Barth on why social action is not preaching

Why does the Church do social action – that is, helping meet the needs of those around us, through soup runs, community projects, clothing collections, medical missions etc.? Sometimes it is said that this is done as a way to proclaim the gospel, or to “open doors” for the gospel. But is there a problem with this? Karl Barth seems to imply so – it turns it into “propaganda” and ignores the true motivation which is genuine Christian love for our fellow human beings, and above all, for God:

“But there are also other elements in the life of the Church in which what we say about God is addressed to our fellow-men but which cannot seek to be proclamation. To this group belongs a function which from the very first has in some form been recognised to be an integral element in the life of the Church, namely, the expression of helpful solidarity in the face of the external needs of human society. This, too, is a part of man’s response to God. When and because it is he response of real man, necessarily in terms of Mt. 5:14 it is a shining light to people among whom alone man is real man. If God exists for man, as the Church’s prayer, praise and confession declare in answer to the proclamation heard, then this man as the man for whom God exists must also exist for his fellow-men with whom alone he is real man. Yet the special utterance about God which consists in the action of this man is primarily and properly directed to God and not to men. It can neither try to enter in to quite superfluous competition with society’s necessary efforts at self-help in its straits, not can it seek, as the demonstration of distinctively Christian action, to proclaim how God helps. “That they may see your good works and glorify your Father which is in heaven,” that they may be a commentary on the proclamation of God’s help, is, of course, freely promised, but cannot be its set intention. Like prayer, praise and confession, especially in cases like Francis of Assisi and Bodelschwingh, it has always been spontaneous, unpremeditated, and in the final and best sense unpractical talk about God. …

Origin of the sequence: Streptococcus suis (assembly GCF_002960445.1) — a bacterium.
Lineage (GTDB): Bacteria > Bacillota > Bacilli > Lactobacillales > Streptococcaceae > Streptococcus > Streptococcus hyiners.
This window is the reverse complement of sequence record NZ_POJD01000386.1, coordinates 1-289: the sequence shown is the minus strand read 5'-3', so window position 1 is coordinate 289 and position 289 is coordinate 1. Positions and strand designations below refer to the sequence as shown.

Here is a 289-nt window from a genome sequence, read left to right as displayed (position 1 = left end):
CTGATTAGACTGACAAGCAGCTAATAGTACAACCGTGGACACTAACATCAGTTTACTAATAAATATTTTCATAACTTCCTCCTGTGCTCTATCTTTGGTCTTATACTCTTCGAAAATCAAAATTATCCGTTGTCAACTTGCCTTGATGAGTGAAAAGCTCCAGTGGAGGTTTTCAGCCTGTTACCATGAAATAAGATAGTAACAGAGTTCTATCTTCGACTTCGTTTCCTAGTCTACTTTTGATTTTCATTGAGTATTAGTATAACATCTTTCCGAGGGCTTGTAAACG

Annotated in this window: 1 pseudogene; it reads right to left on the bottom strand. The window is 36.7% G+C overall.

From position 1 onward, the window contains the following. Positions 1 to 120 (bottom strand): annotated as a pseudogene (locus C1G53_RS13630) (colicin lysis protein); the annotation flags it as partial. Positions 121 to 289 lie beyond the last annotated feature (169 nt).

If the social work of the Church as such were to try and be proclamation, it could only become propaganda, and not very worthy propaganda at that. Genuine Christian love must always start back at [turn away from] the thought of pretending to be a proclamation of the love of Christ with its only too human action.”

Church Dogmatics 1/1, p.50


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6 Responses to “Barth on why social action is not preaching”

  1. Chris Oldfield Says:

    what does “real man” mean? ive read that Barth compares esse with bene esse. Is this that? what’s it about?

    • Phil Whitehead Says:

      I’m not sure that this is the same distinction. It’s the first time in the Dogmatics that Barth uses the term, and he doesn’t define it directly, which means what I’m about to say may be wrong, but I think it is to do with humanity in Christ as restored.
      Barth has been talking in this section a lot about sanctification in Christ, and orientation away from idolatry to truth. As such, “true man” is the human being who is restored in Christ and who is fulfilling the vocation for which (s)he was created. The gist of what Barth is saying on p.50 is then that the Christian must also care for and show love to the rest of humanity, since God has shown care and love for them.

  2. Emily Says:

    Does Barth ever talk about Gospel proclamation as itself an act of human charity? I was going to say “the act of human charity”, but I guess this is not necessarily so, as the light both blinds and enlightens…

    • Phil Whitehead Says:

      I’ve not come across him referring to it that way, but I’ve got to admit to not having (yet?) read all of the Dogmatics.

      I think that I’d personally want to say that the gospel makes sense of Christian charity, and actually enables it, both on a volitional level (it makes me want to be loving to others) and on a philosophical level (it provides me with the reasons why I should be loving to others). The gospel is thus transformative when it is proclaimed and believed. So the link to social action is there, but it’s the opposite way round to the way 19th century liberalism imagined it.

  3. Paul P Says:

    I think the above is true but it is worth noting how often questions and interest comes about through social action. The love shown through poor ministires etc can often lead to proclomation and evangelism through word.

    I do agree however, it is very careful to not work for the poor with evangelism as an aim. As a happy consequence however, I see no problem.

    I feel this post is very badly worded but I’m too lazy to go back and change it! Sorry..

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